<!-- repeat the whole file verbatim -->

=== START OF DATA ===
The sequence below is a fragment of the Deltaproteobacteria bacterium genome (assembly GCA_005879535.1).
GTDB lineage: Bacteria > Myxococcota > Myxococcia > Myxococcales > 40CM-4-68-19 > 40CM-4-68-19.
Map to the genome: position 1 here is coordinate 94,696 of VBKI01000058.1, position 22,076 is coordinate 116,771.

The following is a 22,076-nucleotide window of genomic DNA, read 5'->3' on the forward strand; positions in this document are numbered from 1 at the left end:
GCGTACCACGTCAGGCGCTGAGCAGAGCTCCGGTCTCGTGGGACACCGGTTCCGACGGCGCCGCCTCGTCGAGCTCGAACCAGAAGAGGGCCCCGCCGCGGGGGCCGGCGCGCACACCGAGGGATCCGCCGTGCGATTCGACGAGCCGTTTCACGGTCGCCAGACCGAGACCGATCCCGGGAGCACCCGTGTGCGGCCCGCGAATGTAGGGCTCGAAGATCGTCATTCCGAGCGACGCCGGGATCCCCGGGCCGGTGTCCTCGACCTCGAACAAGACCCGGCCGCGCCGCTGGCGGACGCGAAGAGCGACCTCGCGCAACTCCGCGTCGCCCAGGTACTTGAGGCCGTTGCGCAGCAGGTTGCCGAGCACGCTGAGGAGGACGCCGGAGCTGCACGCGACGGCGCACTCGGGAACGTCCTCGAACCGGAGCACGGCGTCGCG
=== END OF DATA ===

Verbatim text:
The sequence below is a fragment of the Deltaproteobacteria bacterium genome (assembly GCA_005879535.1).
GTDB lineage: Bacteria > Myxococcota > Myxococcia > Myxococcales > 40CM-4-68-19 > 40CM-4-68-19.
Map to the genome: position 1 here is coordinate 94,696 of VBKI01000058.1, position 22,076 is coordinate 116,771.

The following is a 22,076-nucleotide window of genomic DNA, read 5'->3' on the forward strand; positions in this document are numbered from 1 at the left end:
GCGTACCACGTCAGGCGCTGAGCAGAGCTCCGGTCTCGTGGGACACCGGTTCCGACGGCGCCGCCTCGTCGAGCTCGAACCAGAAGAGGGCCCCGCCGCGGGGGCCGGCGCGCACACCGAGGGATCCGCCGTGCGATTCGACGAGCCGTTTCACGGTCGCCAGACCGAGACCGATCCCGGGAGCACCCGTGTGCGGCCCGCGAATGTAGGGCTCGAAGATCGTCATTCCGAGCGACGCCGGGATCCCCGGGCCGGTGTCCTCGACCTCGAACAAGACCCGGCCGCGCCGCTGGCGGACGCGAAGAGCGACCTCGCGCAACTCCGCGTCGCCCAGGTACTTGAGGCCGTTGCGCAGCAGGTTGCCGAGCACGCTGAGGAGGACGCCGGAGCTGCACGCGACGGCGCACTCGGGAACGTCCTCGAACCGGAGCACGGCGTCGCG